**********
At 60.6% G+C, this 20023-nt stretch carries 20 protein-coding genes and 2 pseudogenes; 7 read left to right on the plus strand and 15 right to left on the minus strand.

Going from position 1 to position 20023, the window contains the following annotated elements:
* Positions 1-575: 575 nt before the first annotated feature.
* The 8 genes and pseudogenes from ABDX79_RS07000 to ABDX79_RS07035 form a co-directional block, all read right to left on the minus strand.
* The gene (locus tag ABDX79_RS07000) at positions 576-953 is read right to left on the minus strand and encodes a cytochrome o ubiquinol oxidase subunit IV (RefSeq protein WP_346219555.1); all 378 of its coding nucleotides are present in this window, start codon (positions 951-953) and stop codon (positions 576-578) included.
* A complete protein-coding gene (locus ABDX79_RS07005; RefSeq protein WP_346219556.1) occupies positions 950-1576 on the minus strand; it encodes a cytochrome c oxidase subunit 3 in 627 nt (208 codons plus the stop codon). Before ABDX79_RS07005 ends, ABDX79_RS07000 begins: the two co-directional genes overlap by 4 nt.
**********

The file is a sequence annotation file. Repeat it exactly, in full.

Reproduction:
At 60.6% G+C, this 20023-nt stretch carries 20 protein-coding genes and 2 pseudogenes; 7 read left to right on the plus strand and 15 right to left on the minus strand.

Going from position 1 to position 20023, the window contains the following annotated elements:
* Positions 1-575: 575 nt before the first annotated feature.
* The 8 genes and pseudogenes from ABDX79_RS07000 to ABDX79_RS07035 form a co-directional block, all read right to left on the minus strand.
* The gene (locus tag ABDX79_RS07000) at positions 576-953 is read right to left on the minus strand and encodes a cytochrome o ubiquinol oxidase subunit IV (RefSeq protein WP_346219555.1); all 378 of its coding nucleotides are present in this window, start codon (positions 951-953) and stop codon (positions 576-578) included.
* A complete protein-coding gene (locus ABDX79_RS07005; RefSeq protein WP_346219556.1) occupies positions 950-1576 on the minus strand; it encodes a cytochrome c oxidase subunit 3 in 627 nt (208 codons plus the stop codon). Before ABDX79_RS07005 ends, ABDX79_RS07000 begins: the two co-directional genes overlap by 4 nt.